New York Times best-selling author Mary H.K. Choi explores her personal journey with substances, family and grief in a special episode of YR’s Adult ISH podcast. Join producer Dominique French as she and Choi discuss the intricacies of sobriety, the life-altering effects of loss, and the makings of meaningful friendship.
Adult ISH (@yrAdultISH) is produced by YR Media and brought to you by PRX’s Radiotopia.
If you or someone you know needs support with substance abuse or eating disorders, there are resources available.
For non-urgent information about mental health and substance abuse you can call 1-800-662-HELP.
National Eating Disorder helpline: 1-800-931-2237
Hopeline Network: 1-800-442-4673
ANAD (Peer Support for EDs): https://anad.org/
ANAD Helpline: 888.375.7767
National Eating Disorders Association: https://www.nationaleatingdisorders.org/where-do-i-start-0
Nyge: Welcome everyone to Adult ISH produced by YR Media and distributed by Radiotopia from PRX.
Last week’s listener letter was about the loneliness that can come with sobriety, and for that letter we interviewed a number of people, one of them being author Mary H.K. Choi.
Mary is the New York Times bestselling author of “Emergency Contact,” “Permanent Record” and “Yolk.” She has written for many outlets, among them GQ, Wired, New York Times Magazine, The Atlantic, Elle, Allure – and even Marvel and DC comics. She also records a podcast called “Hey, Cool Life” and is working on a screenplay adaptation of her second novel.
Even though we initially interviewed Mary about sobriety, we got so much more than just thoughts and feelings surrounding drinking. Our producer Dom ended up having such an honest and deep conversation about growth and the pain that comes with it. It rang so true to the feelings we go through as young people just trying to figure things out. So we decided to share that special conversation with all of you today. Before we begin, I’d like to warn the listeners that this conversation includes admissions of substance abuse and eating disorders.
Now Dom and Mary, please take it away.
Dom: Can you take us back to the weeks before you decided to stop drinking what was going on in your life at that time?
Mary: OK, so sobriety for me is sort of like multi-faceted. So I definitely stopped drinking around the time I sought recovery for an eating disorder. So I identify as a bulimic with restricting tendencies, and I didn’t know that I was still bulimic because I had stopped purging sometime in my early 20s. But I was still an exercise bulimic, and I was still incredibly obsessed about this sort of like transactive aspect to eating where if I ate something, then it was immediately a problem to solve. And so I would have to like either get rid of it or restrict the next day. And to be honest, like food and food addiction and obsession with my body was definitely like an outcropping of a pretty dysfunctional childhood. I am the child of immigrants and immigrants in my experience, basically, AKA my parents, were kind of workaholics, and they were extremely absent, and they didn’t really have a lot of time to model healthy attachment behaviors. And so, you know, and I’m just a sensitive person. And so I think a lot of my coping mechanisms were just to like numb out and self-soothe with food cause that was like the primary love language in my home because there was so little time for anything else.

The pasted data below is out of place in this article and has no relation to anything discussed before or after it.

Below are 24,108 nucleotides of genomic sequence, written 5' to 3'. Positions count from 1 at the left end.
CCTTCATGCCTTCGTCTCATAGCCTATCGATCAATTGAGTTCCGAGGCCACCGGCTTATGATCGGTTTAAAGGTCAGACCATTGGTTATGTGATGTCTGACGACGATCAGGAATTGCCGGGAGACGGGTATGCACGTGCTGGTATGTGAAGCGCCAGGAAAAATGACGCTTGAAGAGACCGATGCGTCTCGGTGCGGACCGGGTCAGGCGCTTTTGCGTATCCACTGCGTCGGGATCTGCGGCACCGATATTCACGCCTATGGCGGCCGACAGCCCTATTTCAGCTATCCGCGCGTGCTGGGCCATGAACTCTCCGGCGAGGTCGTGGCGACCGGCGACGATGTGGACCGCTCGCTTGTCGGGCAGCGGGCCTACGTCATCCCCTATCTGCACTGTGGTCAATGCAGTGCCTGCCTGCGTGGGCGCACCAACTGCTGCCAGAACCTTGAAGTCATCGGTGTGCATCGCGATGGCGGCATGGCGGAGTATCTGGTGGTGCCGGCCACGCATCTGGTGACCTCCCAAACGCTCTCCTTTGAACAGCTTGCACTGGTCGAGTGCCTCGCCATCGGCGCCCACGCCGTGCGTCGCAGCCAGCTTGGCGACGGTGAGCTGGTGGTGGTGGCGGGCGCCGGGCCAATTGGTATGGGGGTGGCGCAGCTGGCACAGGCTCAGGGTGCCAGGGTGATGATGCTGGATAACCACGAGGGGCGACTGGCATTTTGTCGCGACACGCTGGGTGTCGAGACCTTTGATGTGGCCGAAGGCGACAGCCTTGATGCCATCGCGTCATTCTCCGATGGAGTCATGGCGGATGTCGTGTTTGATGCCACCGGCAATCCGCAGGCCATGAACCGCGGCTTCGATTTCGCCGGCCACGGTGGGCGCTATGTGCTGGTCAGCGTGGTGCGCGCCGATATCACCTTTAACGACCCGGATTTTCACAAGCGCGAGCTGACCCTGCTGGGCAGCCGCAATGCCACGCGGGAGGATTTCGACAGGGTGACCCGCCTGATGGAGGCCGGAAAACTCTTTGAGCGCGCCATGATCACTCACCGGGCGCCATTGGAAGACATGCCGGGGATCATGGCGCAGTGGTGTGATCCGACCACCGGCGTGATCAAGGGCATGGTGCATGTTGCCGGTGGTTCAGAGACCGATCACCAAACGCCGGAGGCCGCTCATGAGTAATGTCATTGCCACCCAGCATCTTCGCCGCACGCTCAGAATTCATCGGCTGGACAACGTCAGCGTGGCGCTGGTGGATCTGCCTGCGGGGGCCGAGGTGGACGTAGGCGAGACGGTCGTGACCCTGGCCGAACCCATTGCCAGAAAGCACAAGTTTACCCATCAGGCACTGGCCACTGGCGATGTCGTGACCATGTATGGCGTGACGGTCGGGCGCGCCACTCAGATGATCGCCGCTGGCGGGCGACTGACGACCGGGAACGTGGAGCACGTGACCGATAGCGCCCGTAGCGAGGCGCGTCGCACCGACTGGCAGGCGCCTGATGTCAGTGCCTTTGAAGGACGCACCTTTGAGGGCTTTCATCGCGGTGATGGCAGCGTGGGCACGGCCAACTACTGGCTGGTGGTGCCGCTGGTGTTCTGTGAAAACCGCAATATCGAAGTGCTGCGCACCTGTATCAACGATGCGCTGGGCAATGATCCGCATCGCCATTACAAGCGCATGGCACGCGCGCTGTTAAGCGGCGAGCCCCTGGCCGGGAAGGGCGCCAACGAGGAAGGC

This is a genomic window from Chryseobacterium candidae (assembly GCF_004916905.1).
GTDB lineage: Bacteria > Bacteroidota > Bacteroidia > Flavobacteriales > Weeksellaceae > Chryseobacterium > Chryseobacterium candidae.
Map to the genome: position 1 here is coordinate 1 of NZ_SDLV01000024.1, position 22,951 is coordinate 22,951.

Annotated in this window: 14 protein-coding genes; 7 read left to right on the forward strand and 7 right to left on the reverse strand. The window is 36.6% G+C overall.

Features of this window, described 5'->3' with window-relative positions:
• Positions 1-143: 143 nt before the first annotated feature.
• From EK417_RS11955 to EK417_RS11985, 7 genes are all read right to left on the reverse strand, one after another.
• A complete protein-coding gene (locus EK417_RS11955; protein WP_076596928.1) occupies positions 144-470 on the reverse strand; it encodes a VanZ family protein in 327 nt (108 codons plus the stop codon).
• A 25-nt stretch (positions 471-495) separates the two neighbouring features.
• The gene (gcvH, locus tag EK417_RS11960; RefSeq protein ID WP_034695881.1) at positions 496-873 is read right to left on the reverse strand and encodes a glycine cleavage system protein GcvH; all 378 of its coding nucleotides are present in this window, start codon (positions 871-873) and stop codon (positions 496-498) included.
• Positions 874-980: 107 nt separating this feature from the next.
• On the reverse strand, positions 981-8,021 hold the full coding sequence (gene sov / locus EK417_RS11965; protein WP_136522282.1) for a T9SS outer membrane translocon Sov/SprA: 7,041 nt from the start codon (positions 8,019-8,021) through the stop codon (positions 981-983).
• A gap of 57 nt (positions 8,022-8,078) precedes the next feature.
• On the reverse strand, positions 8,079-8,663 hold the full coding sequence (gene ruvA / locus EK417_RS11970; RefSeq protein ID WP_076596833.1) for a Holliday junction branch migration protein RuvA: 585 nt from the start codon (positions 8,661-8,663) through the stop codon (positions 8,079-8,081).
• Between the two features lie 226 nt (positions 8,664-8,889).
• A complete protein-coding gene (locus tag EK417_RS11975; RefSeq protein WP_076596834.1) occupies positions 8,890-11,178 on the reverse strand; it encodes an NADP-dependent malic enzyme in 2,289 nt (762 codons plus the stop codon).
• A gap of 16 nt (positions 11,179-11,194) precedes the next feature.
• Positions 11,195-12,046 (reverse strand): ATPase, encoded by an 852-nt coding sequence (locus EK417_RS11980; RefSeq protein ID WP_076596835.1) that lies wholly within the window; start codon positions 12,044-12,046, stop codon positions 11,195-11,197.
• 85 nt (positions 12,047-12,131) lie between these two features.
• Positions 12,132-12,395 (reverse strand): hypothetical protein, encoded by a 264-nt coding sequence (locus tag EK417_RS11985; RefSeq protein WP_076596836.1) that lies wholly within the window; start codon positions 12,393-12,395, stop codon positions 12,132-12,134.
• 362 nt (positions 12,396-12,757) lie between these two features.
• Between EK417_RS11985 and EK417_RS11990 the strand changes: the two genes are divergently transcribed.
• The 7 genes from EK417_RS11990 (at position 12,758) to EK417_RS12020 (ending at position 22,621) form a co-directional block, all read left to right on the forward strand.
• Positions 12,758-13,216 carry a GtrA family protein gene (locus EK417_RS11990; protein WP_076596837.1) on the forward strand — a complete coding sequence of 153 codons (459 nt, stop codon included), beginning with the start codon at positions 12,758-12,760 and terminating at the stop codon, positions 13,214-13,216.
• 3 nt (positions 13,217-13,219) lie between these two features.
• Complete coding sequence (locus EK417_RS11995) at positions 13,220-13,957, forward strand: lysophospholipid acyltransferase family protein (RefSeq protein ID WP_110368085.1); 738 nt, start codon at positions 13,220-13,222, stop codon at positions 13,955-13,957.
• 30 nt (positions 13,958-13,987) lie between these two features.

Mary: And so sobriety for me was the cessation of drinking. But it was also, I stopped smoking weed. And so at the point that I sort of put all of these behaviors down and these substances down, I was just like, “You know what? Like, I need to be sober enough that I can let the feelings come up that I’ve been sort of running away from my whole life. And so that I can gain more of a tolerance towards discomfort and ultimately fear.”
Dom: I have to say that the candor that you’ve had in the public eye about your struggles with these things, the sort of things that you’ve sought treatment for is very inspirational to me as someone who has sought treatment for eating disorders and for mental health reasons. I can’t imagine doing it in the public eye with people consuming your literature at the same time. But I thank you for it.
Mary: Oh, well, yeah. And I just want to send some compassion your way. Like, you know, grappling with being a sensitive person on this planet of all places and sort of dealing with mortality in dealing with other humans in the way we treat each other, sometimes it’s like, I think I’m much more of the mind that most of us probably have some collection of isms that we’ve used as…
Mary: …force fields and as shields and shelter and like. I mean, my eating sort of saved my life, like food saved my life. Sugar addiction saved my life. Like it made things that I could not do by myself a lot more manageable. And to your point about like the public eye, it’s like when it’s you.